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PSP  header logo

Shinobido: Tales of the Ninja


For: PSP

If ninjas were infallible, they'd have overrun the world

Product: Shinobido: Tales of the Ninja | Developer: Spike | Publisher: Sony Computer Entertainment Europe | Format: PSP | Genre: Action, Adventure | Players: 1-2 | Networking: wireless (adhoc) | Version: Europe
 
Shinobido: Tales of the Ninja PSP, thumbnail 1
I have a confession to make: when I was 12, I decided I was going to be a ninja. So I watched every film based on stealthy Japanese assassins that was available at the time (miraculously, without suffering any long-term trauma – not because I was too young to see them, but rather because they were awful, awful films), scoured martial arts mail order catalogues for the latest in shuriken, nunchaku or katana development, and regularly 'practised' my combat technique on my younger brother.

While I like to think my puns can kill, that I'm sat at a desk typing these words should give you a clue that stealth and assassination was not the path I ended up on. But at the time I spent far too many months convinced it was the life for me.

If only I had benefited from playing Shinobido: Tales of the Ninja. Because if there's a game likely to put you off following in a ninja's sandals, it's this dire effort.

A two-second review of the UMD case might mislead you. Shinobido's main Story mode offers generous historical background and a considerable number of missions, usually set in or around the grounds of ancient Japanese residences. These are split into assassination, theft, protection, collection, kidnapping, transport, and total destruction – your everyday ninja business, really.

Progress though the game occasionally branches, so you do get some choice as to what your next sortie will entail but don't expect great variety.

In fact, you eventually end up with a wider range of characters than types of mission, although these extras need unlocking – you start as a lone ninja, and gather accomplices through mission completion. They'll also require looking after, mainly by improving their overall level through experience points gained from mission successes.

It's a basic role-playing system that operates in the background mostly surreptitiously, which may explain why you are unlikely to notice a great deal of difference in your skills when you're facing off enemies.

Actually, that's really because combat in Shinobido is so dreadfully implemented that not even the ability to take along helpful items such as explosive sushi, remote wind-up chicks (for distraction), mines, or strength potions will make it any more tolerable.

You end up spending the majority of the time stabbing away at the Square button (combos do reveal themselves but are often unresponsive and therefore unusable in practice) in order to launch your character into a repetitive and often ineffective routine. Far better to sneak up on an opponent and press Triangle to perform a quick kill move – which is more in line with the ninja spirit, agreed – but not an approach that will enable you to completely bypass the game's tedious sword-on-sword combat.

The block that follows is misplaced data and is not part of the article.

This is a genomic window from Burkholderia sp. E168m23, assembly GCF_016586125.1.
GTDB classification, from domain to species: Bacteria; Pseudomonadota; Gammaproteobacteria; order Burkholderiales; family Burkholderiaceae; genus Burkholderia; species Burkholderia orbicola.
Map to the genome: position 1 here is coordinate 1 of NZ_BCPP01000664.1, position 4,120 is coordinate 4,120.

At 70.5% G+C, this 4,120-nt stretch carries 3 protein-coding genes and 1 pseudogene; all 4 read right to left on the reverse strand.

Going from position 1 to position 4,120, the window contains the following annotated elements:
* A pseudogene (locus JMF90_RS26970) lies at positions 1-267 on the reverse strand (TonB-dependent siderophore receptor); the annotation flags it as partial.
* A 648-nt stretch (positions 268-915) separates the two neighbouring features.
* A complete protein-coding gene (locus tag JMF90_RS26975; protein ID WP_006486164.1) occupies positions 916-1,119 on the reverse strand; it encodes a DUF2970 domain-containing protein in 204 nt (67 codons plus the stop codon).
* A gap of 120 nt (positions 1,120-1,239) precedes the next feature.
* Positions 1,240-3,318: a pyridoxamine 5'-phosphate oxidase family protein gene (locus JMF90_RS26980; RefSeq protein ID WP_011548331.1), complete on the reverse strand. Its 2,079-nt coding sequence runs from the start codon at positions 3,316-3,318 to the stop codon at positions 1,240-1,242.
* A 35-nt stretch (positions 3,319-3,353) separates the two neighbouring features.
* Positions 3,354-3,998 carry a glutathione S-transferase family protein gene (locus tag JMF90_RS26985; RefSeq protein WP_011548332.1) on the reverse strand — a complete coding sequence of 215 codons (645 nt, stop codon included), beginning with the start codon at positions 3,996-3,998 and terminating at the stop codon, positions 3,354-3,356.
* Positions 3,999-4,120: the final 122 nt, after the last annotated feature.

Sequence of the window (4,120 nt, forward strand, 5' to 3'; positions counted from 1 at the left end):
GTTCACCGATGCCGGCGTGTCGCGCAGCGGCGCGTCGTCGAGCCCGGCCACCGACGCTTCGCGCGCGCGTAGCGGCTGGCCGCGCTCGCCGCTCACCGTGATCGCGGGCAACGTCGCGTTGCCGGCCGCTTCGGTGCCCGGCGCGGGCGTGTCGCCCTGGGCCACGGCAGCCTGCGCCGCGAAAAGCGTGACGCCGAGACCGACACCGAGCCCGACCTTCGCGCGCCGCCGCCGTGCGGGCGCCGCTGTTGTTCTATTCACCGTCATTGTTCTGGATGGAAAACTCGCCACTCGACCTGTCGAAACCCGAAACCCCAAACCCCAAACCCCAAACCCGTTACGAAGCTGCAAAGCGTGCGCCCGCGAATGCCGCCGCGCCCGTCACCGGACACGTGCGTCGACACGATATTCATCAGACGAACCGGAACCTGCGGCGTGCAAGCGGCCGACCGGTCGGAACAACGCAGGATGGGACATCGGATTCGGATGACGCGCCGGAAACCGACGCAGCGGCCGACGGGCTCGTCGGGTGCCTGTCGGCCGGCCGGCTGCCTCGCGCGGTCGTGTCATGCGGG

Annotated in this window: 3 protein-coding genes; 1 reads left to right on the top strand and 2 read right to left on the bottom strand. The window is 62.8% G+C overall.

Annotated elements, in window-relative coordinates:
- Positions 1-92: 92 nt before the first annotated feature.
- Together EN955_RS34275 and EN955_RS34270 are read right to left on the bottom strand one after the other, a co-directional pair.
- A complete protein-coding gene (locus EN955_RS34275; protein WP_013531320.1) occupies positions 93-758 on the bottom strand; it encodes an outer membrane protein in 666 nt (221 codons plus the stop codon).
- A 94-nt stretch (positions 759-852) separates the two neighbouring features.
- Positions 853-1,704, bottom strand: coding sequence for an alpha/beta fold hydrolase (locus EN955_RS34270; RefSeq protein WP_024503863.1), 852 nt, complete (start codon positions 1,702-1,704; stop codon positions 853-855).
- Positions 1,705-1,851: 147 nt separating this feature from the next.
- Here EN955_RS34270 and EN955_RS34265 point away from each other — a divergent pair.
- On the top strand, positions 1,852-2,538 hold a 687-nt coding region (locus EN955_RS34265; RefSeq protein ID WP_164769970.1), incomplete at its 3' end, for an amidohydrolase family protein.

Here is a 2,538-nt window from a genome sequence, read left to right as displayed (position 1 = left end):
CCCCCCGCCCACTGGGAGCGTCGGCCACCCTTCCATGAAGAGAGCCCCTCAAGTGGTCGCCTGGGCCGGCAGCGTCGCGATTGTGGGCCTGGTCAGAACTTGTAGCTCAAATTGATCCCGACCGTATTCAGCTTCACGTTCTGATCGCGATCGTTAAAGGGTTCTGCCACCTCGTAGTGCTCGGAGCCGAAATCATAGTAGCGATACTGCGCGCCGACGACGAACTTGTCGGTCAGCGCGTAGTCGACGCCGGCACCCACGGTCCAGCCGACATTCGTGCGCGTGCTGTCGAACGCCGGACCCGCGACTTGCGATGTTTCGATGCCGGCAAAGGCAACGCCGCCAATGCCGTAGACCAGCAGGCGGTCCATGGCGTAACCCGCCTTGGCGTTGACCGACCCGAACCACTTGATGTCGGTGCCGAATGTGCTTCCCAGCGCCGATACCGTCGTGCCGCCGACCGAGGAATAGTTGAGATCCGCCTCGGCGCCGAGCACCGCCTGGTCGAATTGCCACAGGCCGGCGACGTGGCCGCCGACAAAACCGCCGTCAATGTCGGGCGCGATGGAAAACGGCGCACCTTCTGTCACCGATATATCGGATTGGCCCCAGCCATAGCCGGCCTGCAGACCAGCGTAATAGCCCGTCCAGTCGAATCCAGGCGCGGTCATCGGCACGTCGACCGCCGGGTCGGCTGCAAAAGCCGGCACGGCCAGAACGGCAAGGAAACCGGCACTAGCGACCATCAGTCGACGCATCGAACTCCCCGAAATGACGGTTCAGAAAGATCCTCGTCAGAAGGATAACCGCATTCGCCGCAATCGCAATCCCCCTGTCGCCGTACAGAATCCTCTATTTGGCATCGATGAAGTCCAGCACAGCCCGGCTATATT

Incredibly, however, there's a bigger snag than not being able to enjoy Shinobido's fighting system, and that is the fact the game itself is mostly broken. We could excuse the average visuals and, at a very long stretch, ignore the use of 'invisible walls' to fence off play areas (a practice thought to have perished along with games of the '90s), but it's impossible to forgive graphics that simply disappear.

The game is littered with glitches that result in your character (and opponents) vanishing from view, which while perhaps in strict adherence to the sense of stealth ninjas are renowned for, does make life exceedingly tricky and infuriating.

To this already toxic mix you can add one of the most horrendous camera systems to have cursed a game. While hardly well behaved when outdoors, in confined spaces it becomes like a caged animal, its wild movements doing a remarkable job of utterly disorientating the player.

Sadly, unlike those ninja films from yesteryear, there is no heroic turnaround for Shinobido. Very, very rarely, there are micro-moments offering a glimpse of what the developer was trying to achieve; instances such as using a grapple hook to get on to a roof and running across it before dropping silently behind a guard and letting his aorta breathe a little night air, when the game momentarily behaves with the fluidity and consistency you'd expect of a 21st century production.

But for the rest of the considerable time it would take you to finish this, everything is as damaged as I would have been had I insisted on a career as a ninja.

I'll never get back the time I invested in that ridiculous notion, of course, but that doesn't mean today's 12-year olds shouldn't be spared. The easiest way would be to make Shinobido part of the school pre-teen syllabus. Except, of course, they can't because the game is actually aimed at those aged 16 and above. And by then you should be old enough to realise the way of the ninja is actually a fruitless, highly contemptible one. A lot like this game, then.
 
Shinobido: Tales of the Ninja
Reviewer photo
Joao Diniz Sanches | 21 February 2007
A mess of a game – repetitive, tedious, technically ruined
 
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